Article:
In my 30+ years of being a wedding planner, I have seen all kinds of behavior from guests. Mostly good, but an incident or two of a “guest behaving badly” has occurred. In most cases, guests do not realize how their actions impact the bride and groom on their wedding day. As a guest, you should always remember that your actions are being watched by everyone in attendance.
There are a few simple common-sense rules for being a good guest. First, we'll start with RSVPs.
Upon receiving the wedding invitation, note the date of the RSVP request. It's there for a reason. Couples need to supply food counts to the venue/caterer several weeks in advance. If there is an entrée choice, please enter it as well. Additionally, please inform the hosts of any other dietary restrictions you or anyone in your party may have.
They can’t read your mind. Sometimes it’s impossible to make any last-minute adjustments on site, especially when the wedding is at a venue where there is no real kitchen. If the couple is aware that you might need something special, it can usually be arranged beforehand, and you can be accommodated.
Being a good wedding guest is all about respecting the couple. You are there for them and to celebrate their new marriage.
Here are a few things to keep in mind:
When you receive a wedding invitation, it will clearly state whether or not children are invited. If your children’s names are not on the invitation, that means that only the adults are invited. At that point, you have the choice of attending and having a night out and getting a sitter for the kids or declining if that is something you don’t want to or can’t do. Please respect the wishes of the couple.
This also means that you should not bring any extra people with you. “My mother-in-law is in town and we’re going to bring her with us as well. You might want to consider calling the couple first and asking if this is okay, just don't show up. I planned a wedding where a group who had relatives visiting from out of the country and brought nine extra people! Needless to say, there wasn't food for these people, let alone tables and chairs. Yes, this really happened and it caused a lot of disruption to the happy day!
I always say, “If you’re not going to RSVP to my wedding and still attend, please feel free to bring a chair and a sandwich.”
As I mentioned above, if the children were not invited to the wedding, please do not bring them. Respect the couple's wishes. If you are bringing a child who is invited to the party, please indicate this on your RSVP. I always prepare children's meals for the kids. Rather than fish or beef, most kids prefer chicken fingers and fries, pizza, or burgers. I've even been known to serve the Jr guests milkshakes. Inform the wedding planner of any dietary restrictions for your children. It is important to note if a child has a nut allergy as this may affect the arrangement of the kitchen. Also, if you have a newborn or young child, tell them that food is not needed in that instance. Similarly, please indicate on the RSVP if you will need a highchair or booster.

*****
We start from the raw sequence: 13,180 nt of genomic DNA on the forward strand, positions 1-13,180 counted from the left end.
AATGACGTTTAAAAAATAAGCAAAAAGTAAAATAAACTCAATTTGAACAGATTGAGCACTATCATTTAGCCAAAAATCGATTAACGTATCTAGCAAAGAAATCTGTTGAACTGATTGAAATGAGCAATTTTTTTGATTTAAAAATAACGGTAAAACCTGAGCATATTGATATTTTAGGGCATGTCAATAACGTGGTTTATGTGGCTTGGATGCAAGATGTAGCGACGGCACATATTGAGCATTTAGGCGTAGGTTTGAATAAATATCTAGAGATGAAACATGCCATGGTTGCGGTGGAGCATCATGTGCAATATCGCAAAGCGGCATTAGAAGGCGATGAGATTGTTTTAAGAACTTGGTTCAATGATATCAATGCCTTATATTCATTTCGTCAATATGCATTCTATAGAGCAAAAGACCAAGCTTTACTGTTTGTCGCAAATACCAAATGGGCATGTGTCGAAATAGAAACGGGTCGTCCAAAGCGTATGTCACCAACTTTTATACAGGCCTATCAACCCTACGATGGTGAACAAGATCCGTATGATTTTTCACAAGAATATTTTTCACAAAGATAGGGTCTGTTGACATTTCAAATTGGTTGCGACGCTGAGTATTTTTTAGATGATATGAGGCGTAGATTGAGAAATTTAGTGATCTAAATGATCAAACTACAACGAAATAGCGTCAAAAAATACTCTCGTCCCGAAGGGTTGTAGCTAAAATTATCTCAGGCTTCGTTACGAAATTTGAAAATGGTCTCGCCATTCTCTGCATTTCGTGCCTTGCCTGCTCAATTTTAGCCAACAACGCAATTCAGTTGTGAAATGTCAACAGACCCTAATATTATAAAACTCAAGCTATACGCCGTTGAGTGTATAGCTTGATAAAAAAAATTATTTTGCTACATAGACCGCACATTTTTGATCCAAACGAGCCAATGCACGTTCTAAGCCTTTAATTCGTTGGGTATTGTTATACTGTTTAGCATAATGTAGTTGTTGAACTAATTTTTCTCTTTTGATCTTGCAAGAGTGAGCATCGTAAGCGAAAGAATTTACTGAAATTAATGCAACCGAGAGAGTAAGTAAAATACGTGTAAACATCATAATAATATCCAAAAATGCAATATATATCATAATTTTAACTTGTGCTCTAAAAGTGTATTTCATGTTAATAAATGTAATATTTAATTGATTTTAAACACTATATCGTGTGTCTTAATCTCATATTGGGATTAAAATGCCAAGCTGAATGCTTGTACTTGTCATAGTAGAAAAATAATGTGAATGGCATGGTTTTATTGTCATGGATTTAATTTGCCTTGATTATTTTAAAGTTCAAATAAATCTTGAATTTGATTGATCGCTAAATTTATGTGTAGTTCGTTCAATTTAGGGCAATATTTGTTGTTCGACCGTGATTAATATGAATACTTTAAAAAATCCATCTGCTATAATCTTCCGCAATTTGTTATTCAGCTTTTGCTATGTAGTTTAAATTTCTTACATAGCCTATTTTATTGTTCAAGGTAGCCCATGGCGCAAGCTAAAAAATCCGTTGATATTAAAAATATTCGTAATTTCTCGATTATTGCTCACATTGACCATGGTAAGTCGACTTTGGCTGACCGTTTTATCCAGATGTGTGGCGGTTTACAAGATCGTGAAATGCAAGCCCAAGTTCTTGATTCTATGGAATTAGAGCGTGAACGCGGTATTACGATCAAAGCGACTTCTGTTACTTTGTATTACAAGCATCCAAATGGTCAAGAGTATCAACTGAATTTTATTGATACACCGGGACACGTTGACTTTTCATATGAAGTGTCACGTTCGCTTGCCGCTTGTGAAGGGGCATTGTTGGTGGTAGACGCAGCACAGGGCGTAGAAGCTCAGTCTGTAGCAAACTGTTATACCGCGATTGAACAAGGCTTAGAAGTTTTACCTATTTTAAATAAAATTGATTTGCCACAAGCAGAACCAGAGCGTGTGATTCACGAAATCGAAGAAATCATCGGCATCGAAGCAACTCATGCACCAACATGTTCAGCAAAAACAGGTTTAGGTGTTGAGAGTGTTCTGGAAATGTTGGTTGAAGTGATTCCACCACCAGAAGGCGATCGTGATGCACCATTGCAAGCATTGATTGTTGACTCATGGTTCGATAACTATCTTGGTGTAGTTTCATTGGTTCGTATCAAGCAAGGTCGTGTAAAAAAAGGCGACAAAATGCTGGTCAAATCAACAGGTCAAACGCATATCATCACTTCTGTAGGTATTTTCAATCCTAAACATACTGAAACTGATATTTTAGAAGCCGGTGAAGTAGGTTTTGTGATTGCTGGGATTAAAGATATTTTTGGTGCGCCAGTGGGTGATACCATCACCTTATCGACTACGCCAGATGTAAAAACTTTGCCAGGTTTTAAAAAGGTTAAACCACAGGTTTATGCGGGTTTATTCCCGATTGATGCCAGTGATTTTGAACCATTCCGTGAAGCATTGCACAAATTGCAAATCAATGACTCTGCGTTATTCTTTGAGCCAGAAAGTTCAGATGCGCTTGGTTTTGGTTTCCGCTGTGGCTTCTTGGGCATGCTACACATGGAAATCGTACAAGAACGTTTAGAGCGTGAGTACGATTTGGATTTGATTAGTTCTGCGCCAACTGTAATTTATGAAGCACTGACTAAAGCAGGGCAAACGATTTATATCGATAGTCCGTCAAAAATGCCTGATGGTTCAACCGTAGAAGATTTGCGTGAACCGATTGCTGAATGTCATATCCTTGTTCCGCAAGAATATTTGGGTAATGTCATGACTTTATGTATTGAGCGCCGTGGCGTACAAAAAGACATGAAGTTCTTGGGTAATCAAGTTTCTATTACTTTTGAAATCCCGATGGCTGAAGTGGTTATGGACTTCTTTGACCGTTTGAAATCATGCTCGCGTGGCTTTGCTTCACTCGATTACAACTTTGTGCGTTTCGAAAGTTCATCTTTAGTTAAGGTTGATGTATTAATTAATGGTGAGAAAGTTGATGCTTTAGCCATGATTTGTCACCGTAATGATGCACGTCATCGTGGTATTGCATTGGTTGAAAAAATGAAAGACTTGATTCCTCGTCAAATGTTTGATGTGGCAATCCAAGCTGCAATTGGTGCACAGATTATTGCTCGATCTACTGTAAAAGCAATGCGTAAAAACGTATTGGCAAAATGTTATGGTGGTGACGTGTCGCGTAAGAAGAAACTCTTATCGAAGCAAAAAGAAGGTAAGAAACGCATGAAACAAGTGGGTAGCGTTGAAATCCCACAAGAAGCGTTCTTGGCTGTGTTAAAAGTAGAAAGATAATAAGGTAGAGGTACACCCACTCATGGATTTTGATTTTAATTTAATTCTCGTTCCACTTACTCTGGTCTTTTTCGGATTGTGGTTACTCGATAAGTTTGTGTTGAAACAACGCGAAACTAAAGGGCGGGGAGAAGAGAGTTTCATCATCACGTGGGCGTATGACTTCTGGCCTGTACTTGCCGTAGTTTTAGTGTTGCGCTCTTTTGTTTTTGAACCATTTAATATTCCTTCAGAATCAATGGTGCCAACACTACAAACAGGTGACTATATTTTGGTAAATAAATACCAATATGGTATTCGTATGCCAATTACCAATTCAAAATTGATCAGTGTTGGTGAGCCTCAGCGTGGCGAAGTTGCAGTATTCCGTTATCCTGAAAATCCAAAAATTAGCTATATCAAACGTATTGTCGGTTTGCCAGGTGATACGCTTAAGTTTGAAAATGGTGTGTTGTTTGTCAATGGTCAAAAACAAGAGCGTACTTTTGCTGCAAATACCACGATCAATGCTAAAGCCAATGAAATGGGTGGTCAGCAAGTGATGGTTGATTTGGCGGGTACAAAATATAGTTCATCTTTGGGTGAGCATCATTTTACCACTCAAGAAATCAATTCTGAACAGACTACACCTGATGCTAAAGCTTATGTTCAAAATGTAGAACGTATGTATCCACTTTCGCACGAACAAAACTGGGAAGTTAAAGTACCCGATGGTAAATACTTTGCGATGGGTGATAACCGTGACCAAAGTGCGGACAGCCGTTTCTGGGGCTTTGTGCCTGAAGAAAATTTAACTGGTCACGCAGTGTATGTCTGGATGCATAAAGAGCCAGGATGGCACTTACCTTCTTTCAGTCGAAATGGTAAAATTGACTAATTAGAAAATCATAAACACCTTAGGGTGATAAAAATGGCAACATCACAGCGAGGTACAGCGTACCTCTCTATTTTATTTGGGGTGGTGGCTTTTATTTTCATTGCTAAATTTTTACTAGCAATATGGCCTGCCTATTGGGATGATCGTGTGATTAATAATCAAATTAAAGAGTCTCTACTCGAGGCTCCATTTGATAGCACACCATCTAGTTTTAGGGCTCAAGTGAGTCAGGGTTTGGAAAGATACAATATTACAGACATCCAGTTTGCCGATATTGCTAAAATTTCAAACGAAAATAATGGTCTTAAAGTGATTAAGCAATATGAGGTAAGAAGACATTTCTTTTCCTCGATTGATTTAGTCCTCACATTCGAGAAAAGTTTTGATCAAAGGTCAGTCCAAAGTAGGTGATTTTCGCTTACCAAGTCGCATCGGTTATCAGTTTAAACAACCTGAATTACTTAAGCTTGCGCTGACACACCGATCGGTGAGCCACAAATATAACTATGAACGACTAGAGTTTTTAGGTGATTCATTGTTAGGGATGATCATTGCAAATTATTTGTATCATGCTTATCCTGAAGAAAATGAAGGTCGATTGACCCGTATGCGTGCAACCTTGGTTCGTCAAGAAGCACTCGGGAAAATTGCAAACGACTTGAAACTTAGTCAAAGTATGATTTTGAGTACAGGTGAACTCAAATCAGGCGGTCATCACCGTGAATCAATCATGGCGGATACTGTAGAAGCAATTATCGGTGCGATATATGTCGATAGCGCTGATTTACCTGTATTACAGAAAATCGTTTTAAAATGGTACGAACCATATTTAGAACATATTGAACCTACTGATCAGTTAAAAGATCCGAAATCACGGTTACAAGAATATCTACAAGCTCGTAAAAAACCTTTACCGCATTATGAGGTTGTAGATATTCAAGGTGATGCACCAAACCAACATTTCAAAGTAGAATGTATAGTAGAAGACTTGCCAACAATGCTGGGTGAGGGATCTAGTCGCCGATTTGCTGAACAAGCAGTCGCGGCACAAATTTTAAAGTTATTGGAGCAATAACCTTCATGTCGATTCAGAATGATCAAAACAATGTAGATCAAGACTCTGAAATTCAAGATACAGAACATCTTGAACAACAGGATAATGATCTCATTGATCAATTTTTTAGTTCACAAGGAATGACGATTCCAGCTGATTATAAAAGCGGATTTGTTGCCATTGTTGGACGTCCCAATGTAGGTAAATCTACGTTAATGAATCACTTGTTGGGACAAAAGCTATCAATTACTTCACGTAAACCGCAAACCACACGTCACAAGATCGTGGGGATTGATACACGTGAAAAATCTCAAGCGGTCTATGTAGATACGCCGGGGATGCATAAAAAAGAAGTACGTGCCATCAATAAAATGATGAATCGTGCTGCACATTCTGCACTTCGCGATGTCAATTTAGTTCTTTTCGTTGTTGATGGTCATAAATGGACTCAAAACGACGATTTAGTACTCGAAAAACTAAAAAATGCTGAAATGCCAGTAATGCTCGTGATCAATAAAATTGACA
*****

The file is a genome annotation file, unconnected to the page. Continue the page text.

Please remove your child from the room if they are fussing during the wedding ceremony. This is very disruptive to a very sacred and special moment. I've seen a bride give "the look" to someone whose child was screaming at the top of their lungs and whose parent didn't have the good sense to remove them. You don't want your child's disruptive behavior to be a memory of the wedding ceremony for the couple.
You should also take responsibility for your children if you bring them. You may enjoy having cocktails with friends and relatives you haven't seen in a while, but a child running around the reception without parental control is a nuisance. It could be dangerous, kids can fall, and wedding cakes can too!
Children at weddings are something I love to see. My passion for this industry began when I was only six years old and attended my first wedding. Children get a great understanding of what life is all about by witnessing this right of passage. The wedding can be made even more fun with the participation of children. Having attended weddings as a child gives me so many fond memories.
The majority of couples now register for gifts. It makes it very convenient for guests to pick out something they know the couple will like and send it directly to them. If the couple has registered, please don’t be creative and get them something that’s not on the registry. Many times, these items or things may not be liked by the couple, and then they have to return them to get what they want. Many boutiques and even larger stores give you a store credit, so if you don't find what you want, you're forced to buy something they have.
Also, recycling gifts you have received personally for other occasions and giving them to the couple to just get rid of them is a no-no. Trust me, they know. This is something I can relate to personally. My husband and I received a silver tray that appeared to be handmade when we were married. It was in a box from a lovely gift boutique in the suburbs. When we took it back the lovely lady looked at us and said I’m really sorry guys, but this is not our merchandise. Busted!
You should not bring wrapped gifts to a wedding when the couple does not live in the city where the wedding is taking place. They will now have to ship them to their home. Please don't bring a full set of wedding china wrapped in the box to the wedding. Lots of wrapped gifts can be a hassle for the couple to get out of the wedding, then to their wedding night location, then home. The best thing to do is ship the gifts.